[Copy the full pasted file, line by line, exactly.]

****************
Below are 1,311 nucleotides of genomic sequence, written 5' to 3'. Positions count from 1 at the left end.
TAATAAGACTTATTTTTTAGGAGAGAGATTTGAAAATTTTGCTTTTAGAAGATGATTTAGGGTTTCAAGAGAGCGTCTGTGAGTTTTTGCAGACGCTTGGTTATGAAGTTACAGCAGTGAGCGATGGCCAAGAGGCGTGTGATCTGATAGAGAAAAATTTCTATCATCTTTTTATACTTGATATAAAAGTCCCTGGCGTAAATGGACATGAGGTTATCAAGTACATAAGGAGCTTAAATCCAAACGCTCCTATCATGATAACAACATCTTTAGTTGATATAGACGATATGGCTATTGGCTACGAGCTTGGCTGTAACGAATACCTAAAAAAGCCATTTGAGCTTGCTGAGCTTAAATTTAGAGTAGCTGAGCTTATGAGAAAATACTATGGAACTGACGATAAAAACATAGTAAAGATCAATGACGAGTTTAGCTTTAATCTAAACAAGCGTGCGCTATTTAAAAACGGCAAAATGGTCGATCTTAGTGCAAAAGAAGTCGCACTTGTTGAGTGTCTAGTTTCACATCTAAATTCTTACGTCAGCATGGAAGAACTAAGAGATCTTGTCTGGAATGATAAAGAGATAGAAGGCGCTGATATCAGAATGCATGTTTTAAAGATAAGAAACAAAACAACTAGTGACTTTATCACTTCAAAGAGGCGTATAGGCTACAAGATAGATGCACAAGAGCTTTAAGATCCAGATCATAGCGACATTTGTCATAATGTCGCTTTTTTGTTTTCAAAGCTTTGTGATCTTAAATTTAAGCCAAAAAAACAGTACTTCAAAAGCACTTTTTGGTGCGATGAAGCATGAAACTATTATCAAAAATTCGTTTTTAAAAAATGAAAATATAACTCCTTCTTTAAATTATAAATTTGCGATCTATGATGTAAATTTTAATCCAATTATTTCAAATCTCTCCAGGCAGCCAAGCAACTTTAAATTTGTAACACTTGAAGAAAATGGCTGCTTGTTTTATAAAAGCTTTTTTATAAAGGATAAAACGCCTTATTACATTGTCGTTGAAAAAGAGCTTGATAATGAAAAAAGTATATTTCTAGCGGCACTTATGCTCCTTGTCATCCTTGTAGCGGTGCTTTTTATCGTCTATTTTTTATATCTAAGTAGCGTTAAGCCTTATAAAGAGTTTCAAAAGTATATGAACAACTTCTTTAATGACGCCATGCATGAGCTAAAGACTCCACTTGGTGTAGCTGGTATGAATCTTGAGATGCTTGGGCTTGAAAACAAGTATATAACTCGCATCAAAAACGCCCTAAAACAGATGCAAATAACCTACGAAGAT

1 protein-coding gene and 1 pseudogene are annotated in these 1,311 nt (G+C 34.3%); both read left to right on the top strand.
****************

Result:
Below are 1,311 nucleotides of genomic sequence, written 5' to 3'. Positions count from 1 at the left end.
TAATAAGACTTATTTTTTAGGAGAGAGATTTGAAAATTTTGCTTTTAGAAGATGATTTAGGGTTTCAAGAGAGCGTCTGTGAGTTTTTGCAGACGCTTGGTTATGAAGTTACAGCAGTGAGCGATGGCCAAGAGGCGTGTGATCTGATAGAGAAAAATTTCTATCATCTTTTTATACTTGATATAAAAGTCCCTGGCGTAAATGGACATGAGGTTATCAAGTACATAAGGAGCTTAAATCCAAACGCTCCTATCATGATAACAACATCTTTAGTTGATATAGACGATATGGCTATTGGCTACGAGCTTGGCTGTAACGAATACCTAAAAAAGCCATTTGAGCTTGCTGAGCTTAAATTTAGAGTAGCTGAGCTTATGAGAAAATACTATGGAACTGACGATAAAAACATAGTAAAGATCAATGACGAGTTTAGCTTTAATCTAAACAAGCGTGCGCTATTTAAAAACGGCAAAATGGTCGATCTTAGTGCAAAAGAAGTCGCACTTGTTGAGTGTCTAGTTTCACATCTAAATTCTTACGTCAGCATGGAAGAACTAAGAGATCTTGTCTGGAATGATAAAGAGATAGAAGGCGCTGATATCAGAATGCATGTTTTAAAGATAAGAAACAAAACAACTAGTGACTTTATCACTTCAAAGAGGCGTATAGGCTACAAGATAGATGCACAAGAGCTTTAAGATCCAGATCATAGCGACATTTGTCATAATGTCGCTTTTTTGTTTTCAAAGCTTTGTGATCTTAAATTTAAGCCAAAAAAACAGTACTTCAAAAGCACTTTTTGGTGCGATGAAGCATGAAACTATTATCAAAAATTCGTTTTTAAAAAATGAAAATATAACTCCTTCTTTAAATTATAAATTTGCGATCTATGATGTAAATTTTAATCCAATTATTTCAAATCTCTCCAGGCAGCCAAGCAACTTTAAATTTGTAACACTTGAAGAAAATGGCTGCTTGTTTTATAAAAGCTTTTTTATAAAGGATAAAACGCCTTATTACATTGTCGTTGAAAAAGAGCTTGATAATGAAAAAAGTATATTTCTAGCGGCACTTATGCTCCTTGTCATCCTTGTAGCGGTGCTTTTTATCGTCTATTTTTTATATCTAAGTAGCGTTAAGCCTTATAAAGAGTTTCAAAAGTATATGAACAACTTCTTTAATGACGCCATGCATGAGCTAAAGACTCCACTTGGTGTAGCTGGTATGAATCTTGAGATGCTTGGGCTTGAAAACAAGTATATAACTCGCATCAAAAACGCCCTAAAACAGATGCAAATAACCTACGAAGAT

1 protein-coding gene and 1 pseudogene are annotated in these 1,311 nt (G+C 34.3%); both read left to right on the top strand.